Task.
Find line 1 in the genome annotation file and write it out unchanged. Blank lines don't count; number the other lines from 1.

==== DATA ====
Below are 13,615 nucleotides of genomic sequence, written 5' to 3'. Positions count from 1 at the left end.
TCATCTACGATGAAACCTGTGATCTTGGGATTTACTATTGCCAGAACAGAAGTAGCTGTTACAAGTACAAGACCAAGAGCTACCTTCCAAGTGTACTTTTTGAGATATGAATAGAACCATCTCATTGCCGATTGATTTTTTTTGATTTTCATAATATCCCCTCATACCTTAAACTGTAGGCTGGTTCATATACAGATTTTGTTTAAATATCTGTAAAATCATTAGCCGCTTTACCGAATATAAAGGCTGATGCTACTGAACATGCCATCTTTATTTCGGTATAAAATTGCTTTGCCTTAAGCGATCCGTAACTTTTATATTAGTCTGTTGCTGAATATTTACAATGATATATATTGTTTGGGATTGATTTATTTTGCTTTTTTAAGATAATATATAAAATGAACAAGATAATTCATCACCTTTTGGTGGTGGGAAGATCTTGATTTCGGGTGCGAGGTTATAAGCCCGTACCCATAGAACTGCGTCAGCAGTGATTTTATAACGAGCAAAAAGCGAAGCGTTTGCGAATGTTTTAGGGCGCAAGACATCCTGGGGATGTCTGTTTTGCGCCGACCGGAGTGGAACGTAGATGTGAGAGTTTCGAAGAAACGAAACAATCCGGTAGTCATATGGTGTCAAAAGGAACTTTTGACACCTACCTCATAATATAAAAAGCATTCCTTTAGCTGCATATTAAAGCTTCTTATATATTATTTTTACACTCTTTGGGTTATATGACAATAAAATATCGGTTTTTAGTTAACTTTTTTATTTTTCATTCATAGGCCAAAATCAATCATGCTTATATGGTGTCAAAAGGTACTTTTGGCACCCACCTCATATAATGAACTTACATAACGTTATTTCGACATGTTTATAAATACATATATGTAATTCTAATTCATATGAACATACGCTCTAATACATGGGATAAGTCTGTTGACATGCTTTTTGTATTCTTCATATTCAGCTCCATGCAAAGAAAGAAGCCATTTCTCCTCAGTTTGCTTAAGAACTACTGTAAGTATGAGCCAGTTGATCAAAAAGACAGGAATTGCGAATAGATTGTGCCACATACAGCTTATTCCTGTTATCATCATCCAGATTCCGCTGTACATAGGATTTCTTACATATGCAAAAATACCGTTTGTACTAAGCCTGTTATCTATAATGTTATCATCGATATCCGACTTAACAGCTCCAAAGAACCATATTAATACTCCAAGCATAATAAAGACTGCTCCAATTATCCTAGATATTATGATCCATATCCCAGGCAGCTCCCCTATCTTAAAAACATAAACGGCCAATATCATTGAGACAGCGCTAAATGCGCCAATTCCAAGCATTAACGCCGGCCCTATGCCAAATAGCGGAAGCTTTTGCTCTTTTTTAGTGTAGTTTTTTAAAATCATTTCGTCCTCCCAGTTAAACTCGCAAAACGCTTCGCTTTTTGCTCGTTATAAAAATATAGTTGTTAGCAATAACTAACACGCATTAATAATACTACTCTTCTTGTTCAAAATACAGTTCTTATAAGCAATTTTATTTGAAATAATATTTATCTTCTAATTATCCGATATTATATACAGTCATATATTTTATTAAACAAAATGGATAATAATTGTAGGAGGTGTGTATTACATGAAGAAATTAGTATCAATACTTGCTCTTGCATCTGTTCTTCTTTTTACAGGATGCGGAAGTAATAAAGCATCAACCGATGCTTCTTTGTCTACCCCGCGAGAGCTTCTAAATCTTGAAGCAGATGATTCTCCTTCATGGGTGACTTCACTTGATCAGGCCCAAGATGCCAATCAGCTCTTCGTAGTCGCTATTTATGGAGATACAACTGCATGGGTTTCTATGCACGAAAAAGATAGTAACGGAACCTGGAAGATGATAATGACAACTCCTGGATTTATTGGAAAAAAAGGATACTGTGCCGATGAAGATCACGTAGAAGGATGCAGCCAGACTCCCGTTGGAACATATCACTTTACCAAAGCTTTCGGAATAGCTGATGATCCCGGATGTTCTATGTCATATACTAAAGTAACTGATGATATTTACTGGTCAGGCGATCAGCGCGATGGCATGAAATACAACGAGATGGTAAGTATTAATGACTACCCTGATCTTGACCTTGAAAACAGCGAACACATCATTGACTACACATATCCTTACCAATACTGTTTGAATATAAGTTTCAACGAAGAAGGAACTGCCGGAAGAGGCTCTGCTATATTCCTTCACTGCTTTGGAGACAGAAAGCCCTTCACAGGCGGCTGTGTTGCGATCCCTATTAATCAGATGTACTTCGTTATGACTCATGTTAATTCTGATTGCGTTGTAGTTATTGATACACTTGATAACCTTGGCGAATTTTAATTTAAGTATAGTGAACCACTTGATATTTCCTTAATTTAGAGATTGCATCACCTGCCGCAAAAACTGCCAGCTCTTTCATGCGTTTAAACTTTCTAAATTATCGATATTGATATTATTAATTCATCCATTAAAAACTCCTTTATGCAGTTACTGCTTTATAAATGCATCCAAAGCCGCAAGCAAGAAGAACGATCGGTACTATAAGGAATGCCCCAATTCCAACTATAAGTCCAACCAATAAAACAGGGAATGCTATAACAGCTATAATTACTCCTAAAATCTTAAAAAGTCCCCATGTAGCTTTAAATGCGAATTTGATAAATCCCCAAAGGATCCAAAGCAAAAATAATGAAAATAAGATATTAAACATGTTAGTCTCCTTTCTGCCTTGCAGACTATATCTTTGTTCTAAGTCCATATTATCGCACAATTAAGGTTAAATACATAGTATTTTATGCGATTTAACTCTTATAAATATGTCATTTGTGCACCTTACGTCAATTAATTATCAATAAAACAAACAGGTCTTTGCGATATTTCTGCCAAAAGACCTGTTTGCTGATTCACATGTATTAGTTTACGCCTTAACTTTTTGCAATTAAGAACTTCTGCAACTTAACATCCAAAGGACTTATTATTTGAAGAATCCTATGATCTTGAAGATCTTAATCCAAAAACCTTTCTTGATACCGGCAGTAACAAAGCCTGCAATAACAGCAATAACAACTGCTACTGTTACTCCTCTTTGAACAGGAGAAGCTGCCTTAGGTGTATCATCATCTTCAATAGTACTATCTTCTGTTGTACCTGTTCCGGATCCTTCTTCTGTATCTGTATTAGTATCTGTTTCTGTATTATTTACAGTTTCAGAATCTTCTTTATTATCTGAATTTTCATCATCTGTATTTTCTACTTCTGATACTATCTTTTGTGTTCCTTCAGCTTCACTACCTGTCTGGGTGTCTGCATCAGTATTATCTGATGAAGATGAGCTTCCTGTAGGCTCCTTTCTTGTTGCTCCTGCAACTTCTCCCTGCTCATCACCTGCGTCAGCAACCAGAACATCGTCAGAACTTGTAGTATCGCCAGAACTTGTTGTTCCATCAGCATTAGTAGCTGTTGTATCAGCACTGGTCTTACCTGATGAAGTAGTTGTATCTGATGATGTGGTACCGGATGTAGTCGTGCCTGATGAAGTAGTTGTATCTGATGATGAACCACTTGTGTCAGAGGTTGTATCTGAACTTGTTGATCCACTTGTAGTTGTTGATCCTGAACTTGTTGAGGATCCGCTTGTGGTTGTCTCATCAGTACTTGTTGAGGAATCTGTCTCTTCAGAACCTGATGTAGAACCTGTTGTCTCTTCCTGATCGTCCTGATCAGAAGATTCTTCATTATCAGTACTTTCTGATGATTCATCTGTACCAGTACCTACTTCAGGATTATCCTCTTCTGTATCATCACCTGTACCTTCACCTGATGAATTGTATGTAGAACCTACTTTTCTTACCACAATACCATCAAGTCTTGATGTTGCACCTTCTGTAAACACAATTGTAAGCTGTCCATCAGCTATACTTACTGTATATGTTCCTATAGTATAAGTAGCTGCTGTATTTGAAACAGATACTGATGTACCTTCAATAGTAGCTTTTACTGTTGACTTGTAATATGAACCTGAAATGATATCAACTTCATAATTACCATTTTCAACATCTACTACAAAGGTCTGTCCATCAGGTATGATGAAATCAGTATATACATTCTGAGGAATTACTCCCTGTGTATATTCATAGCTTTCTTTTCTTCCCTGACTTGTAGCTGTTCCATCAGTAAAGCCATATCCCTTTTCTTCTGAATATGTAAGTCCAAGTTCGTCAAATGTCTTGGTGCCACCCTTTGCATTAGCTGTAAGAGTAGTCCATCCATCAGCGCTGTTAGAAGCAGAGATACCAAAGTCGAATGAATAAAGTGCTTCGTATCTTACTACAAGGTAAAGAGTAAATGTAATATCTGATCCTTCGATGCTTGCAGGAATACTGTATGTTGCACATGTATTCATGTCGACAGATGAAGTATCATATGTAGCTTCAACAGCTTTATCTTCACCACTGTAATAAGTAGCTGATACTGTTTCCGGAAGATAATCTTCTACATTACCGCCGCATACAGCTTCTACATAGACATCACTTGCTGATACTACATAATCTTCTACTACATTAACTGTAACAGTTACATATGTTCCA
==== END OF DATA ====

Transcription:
Below are 13,615 nucleotides of genomic sequence, written 5' to 3'. Positions count from 1 at the left end.